Catching Up with Two-Time PokerStars Sunday Warm-Up Winner Lars “Dsavo” Bonding
Lars “Dsavo” Bonding has been on a tear in the online realm as of late. On Jan. 9, 2011, Bonding cleared a field of 4,657 players to win the $200 + $15 Sunday Warm-Up on PokerStars for $127,744.80. What’s even more impressive is that Bonding won the same event a few weeks earlier on Dec. 19, 2010, defeating 4,732 players for $127,039.75. As if that wasn’t enough, on Nov. 28, 2010, Bonding finished in the money in the same event yet again, this time placing fourth out of 4,651 entrants, good for $52,566.30.
While Bonding has been busy proving his online prowess, he has long been a force on the live poker scene, as well. He has amassed an impressive ten cashes at the World Series of Poker amounting to $525,410. All of those cashes came in no-limit hold’em events, the biggest ($317,625) having come in Event #24 $2,500 NLHE at the 2005 WSOP when he finished second to Farzad Bonyadi.
PokerNews recently had the opportunity to sit down with Bonding and talk about his recent Sunday Warm-Up success, his work with mindset coach Sam Chauhan, the PokerStars Caribbean Adventure, and his plans for 2011.
You recently won two Sunday Warm-Ups on PokerStars within three weeks of each other, how did you manage to navigate two huge fields in such a short period of time?
Well, of course it’s a combination of some luck at the right points and of course some skill. I also made some recent changes to my game that I think helped me along the way. I had a little more patience and a little more waiting for the right spots, not getting frustrated when you go along, and it has to be a really good combination of these factors.
These changes you speak of, are they a result of your recent work with mindset coach Sam Chauhan?
I hired Sam basically starting the first of January and we had a meeting shortly before my first win in December. Some of the things we discussed were sure helpful. One of the things we discussed was the way that I think about the other players. I basically give them too much credit. We were discussing this back and forth and he for sure gave me some really strong input, not really poker wise, but really more in the way of thinking. I don’t know what it is with this guy, but he for sure has some good advice that has helped me, but we are in the initial stage and I still don’t know what this can do for my game. I for sure credit him quite a bit for my wins, but at the same time we just started. It really has potential in my eyes.
What inspired you to seek out Chauhan in the first place?
That’s actually a pretty sick story. The major reason was because he got inspired by my wife, who actually contacted him. I didn’t even know she did it. So he really got inspired that the home front, if you want to put it that way, was totally backing me up. That really intrigued Sam and we met up. He was so surprised about my wife since whenever he goes out and talks to poker players, there is always an issue with the spouse or with the girlfriend, that the support might not always be there, so he was very intrigued by that.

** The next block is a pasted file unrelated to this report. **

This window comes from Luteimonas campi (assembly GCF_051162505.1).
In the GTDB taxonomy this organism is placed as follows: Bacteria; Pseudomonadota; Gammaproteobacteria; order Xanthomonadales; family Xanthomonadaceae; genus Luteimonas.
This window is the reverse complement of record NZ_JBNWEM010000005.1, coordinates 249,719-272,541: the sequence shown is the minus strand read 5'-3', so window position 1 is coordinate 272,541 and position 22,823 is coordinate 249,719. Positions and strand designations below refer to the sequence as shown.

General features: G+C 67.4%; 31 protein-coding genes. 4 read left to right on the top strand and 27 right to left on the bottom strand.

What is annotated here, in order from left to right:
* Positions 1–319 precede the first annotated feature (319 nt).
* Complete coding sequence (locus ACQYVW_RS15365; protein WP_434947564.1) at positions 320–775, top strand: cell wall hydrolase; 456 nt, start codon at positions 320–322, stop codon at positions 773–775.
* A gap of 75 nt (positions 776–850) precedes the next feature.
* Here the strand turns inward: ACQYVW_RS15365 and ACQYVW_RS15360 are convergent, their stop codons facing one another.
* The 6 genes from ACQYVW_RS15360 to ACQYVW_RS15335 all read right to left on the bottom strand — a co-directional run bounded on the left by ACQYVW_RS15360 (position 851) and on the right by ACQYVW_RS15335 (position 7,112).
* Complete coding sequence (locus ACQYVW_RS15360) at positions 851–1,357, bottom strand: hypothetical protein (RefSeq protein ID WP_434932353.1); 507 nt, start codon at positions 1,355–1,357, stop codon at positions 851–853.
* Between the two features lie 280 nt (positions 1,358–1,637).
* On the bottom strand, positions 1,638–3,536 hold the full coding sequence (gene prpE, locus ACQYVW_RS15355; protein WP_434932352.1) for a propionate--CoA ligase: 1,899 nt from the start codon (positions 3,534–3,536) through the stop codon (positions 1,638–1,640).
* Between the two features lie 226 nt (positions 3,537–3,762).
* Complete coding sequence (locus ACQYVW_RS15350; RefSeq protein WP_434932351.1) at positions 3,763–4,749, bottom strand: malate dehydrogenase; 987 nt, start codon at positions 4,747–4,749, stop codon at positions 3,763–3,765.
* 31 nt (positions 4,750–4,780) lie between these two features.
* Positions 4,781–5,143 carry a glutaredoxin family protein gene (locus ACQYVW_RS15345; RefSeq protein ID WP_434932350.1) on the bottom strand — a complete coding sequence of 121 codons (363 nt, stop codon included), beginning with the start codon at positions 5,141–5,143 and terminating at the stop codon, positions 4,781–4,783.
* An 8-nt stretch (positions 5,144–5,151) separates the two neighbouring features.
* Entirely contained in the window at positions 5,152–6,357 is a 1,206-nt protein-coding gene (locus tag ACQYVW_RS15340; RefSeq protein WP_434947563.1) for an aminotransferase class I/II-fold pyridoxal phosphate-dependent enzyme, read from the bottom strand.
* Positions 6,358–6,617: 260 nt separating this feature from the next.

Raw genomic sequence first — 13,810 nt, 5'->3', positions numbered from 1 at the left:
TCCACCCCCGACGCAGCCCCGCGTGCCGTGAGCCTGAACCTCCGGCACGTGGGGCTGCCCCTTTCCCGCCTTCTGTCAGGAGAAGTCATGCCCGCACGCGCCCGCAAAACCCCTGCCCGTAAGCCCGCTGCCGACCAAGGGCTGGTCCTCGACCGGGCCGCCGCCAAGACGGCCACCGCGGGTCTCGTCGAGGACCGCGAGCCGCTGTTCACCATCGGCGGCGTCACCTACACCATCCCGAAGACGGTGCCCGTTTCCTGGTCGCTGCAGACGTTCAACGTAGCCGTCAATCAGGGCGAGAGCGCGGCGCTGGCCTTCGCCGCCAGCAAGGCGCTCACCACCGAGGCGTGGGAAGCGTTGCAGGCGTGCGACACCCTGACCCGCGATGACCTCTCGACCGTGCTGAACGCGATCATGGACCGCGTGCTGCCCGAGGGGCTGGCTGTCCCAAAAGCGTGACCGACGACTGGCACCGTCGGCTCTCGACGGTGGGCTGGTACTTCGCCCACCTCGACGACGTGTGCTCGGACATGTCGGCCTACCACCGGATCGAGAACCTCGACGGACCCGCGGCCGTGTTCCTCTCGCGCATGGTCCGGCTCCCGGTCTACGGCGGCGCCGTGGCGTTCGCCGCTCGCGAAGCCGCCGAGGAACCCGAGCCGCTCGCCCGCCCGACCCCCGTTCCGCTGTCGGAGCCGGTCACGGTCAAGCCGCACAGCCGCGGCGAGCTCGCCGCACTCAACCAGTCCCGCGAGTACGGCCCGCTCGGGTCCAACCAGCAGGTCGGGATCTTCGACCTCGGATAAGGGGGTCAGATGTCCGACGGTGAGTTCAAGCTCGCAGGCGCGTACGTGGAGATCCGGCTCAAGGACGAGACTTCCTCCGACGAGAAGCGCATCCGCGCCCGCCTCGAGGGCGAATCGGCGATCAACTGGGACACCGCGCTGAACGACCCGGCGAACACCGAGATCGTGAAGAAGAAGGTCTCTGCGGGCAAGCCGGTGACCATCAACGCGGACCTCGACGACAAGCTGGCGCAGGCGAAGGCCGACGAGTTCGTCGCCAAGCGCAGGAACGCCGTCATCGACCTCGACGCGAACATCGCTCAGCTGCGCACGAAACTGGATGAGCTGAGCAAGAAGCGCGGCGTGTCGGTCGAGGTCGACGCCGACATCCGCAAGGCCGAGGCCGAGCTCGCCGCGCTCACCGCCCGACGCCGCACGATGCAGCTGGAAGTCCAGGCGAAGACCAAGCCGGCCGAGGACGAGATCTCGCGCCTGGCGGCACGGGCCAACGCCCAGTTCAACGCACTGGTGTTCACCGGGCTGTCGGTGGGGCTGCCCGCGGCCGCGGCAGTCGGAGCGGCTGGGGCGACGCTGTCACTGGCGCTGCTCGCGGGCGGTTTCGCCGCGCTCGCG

All ten of your WSOP cashes have come in no-limit events, and obviously you do quite well in them online. Is NLHE the only game you play or have you tried venturing into other games as well?
No-limit is my primary game. It’s always been no limit tournaments where I’ve done well. I do play some PLO, and I can also play a lot of the other games, but I haven’t really excelled in them just yet.
Speaking of tournaments, how did your trip to the PokerStars Caribbean Adventure go?
I did not do well down there. I didn’t play as much as I expected to, which was in correlation with my win in the Warm-Up* because there was a little partying going on. So, I played three events down there and didn’t do well in any.
*Note: Bonding actually won the Jan. 9, 2011, Warm-up while at the PCA in the Bahamas.
Did you get the chance to do anything besides poker while in the Bahamas?
I really love the water parks. Actually, prior to my second win in the Warm-Up, I was out on the water slides and I injured myself. I actually almost lost a toe, so I was bandaged up and recovering when I was playing that tournament. So yeah, I’ve been out there a lot. I love the water parks and my kids love it too.
In addition to poker, you’re a highly regarded backgammon player. Do you still play?
I don’t play as much as I used to. Basically, I used to travel the backgammon circuit, but when poker picked up the backgammon faded into the background. But a lot of the thinking from the backgammon I still apply in poker, so it gave me a lot. I don’t practice as much as I’d like to, I really love to play backgammon.
What are your plans for 2011?
As it looks right now, I’m going to go back to Vegas where I live with my family and probably gonna hit up some Venetian Deep Stacks, the NAPT if they return there, and I’m also considering the L.A. Poker Classic and last but not least, the European Poker Tour Copenhagen. They all kind of fall at around the same time so I’m not really sure which it’ll be, but then I’m basically gearing up for the summer and the WSOP.
In regards to the WSOP, your best performance came back in 2005 when you finished second to Farzad Bonyadi. Can you tell us a little bit about that tournament? Is your ultimate goal to win a WSOP bracelet?
That was my first WSOP ever. My first tournament there ever, so that was pretty awesome. I would love to win a bracelet but mainly I’d love to win the money. But if you get a bracelet along the way that would be awesome, too. I missed out at the time [on a bracelet] because I was not an experienced player and Farzad was. All the credit to him, he really played well, but I really had my chance there. Hopefully, it will come again. I can’t see why not.
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